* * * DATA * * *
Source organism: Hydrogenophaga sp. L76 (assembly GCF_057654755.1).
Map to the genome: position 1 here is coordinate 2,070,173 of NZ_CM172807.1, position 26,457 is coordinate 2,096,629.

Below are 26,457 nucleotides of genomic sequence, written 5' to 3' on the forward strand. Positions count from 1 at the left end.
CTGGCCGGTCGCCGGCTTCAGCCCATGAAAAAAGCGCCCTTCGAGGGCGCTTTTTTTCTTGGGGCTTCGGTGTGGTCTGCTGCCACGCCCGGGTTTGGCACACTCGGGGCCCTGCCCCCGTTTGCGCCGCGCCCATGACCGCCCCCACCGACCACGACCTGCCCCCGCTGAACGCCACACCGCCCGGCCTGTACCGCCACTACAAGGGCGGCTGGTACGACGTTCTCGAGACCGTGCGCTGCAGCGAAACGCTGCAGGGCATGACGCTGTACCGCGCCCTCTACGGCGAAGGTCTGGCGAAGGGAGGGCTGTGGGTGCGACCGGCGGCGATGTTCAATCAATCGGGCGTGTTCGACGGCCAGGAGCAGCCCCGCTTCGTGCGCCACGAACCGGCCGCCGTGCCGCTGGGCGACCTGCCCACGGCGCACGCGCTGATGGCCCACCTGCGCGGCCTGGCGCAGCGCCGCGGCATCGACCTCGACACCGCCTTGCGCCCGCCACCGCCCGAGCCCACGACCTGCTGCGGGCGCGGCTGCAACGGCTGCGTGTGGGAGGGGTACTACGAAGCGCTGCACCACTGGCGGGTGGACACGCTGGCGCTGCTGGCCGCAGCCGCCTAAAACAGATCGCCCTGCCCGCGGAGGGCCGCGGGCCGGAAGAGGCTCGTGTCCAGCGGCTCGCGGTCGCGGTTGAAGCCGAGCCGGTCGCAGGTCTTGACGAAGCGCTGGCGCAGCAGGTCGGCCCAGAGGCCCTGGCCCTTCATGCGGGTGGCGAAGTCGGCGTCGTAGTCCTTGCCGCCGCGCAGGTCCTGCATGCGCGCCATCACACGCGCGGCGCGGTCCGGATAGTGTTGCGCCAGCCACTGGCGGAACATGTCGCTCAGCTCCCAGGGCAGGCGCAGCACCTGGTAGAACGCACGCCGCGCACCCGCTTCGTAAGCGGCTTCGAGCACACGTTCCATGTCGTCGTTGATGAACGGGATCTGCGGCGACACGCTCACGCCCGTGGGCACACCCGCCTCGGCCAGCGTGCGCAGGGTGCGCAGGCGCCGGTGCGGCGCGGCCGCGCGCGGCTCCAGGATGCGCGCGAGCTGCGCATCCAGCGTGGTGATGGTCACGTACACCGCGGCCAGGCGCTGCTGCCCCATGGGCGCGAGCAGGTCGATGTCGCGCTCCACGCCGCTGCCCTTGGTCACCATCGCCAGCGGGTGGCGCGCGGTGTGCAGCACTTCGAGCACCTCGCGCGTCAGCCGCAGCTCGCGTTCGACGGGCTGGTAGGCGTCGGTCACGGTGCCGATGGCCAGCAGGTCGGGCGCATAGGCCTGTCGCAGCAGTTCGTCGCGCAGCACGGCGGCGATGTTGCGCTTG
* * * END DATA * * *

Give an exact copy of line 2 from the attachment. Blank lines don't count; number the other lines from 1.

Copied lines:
Map to the genome: position 1 here is coordinate 2,070,173 of NZ_CM172807.1, position 26,457 is coordinate 2,096,629.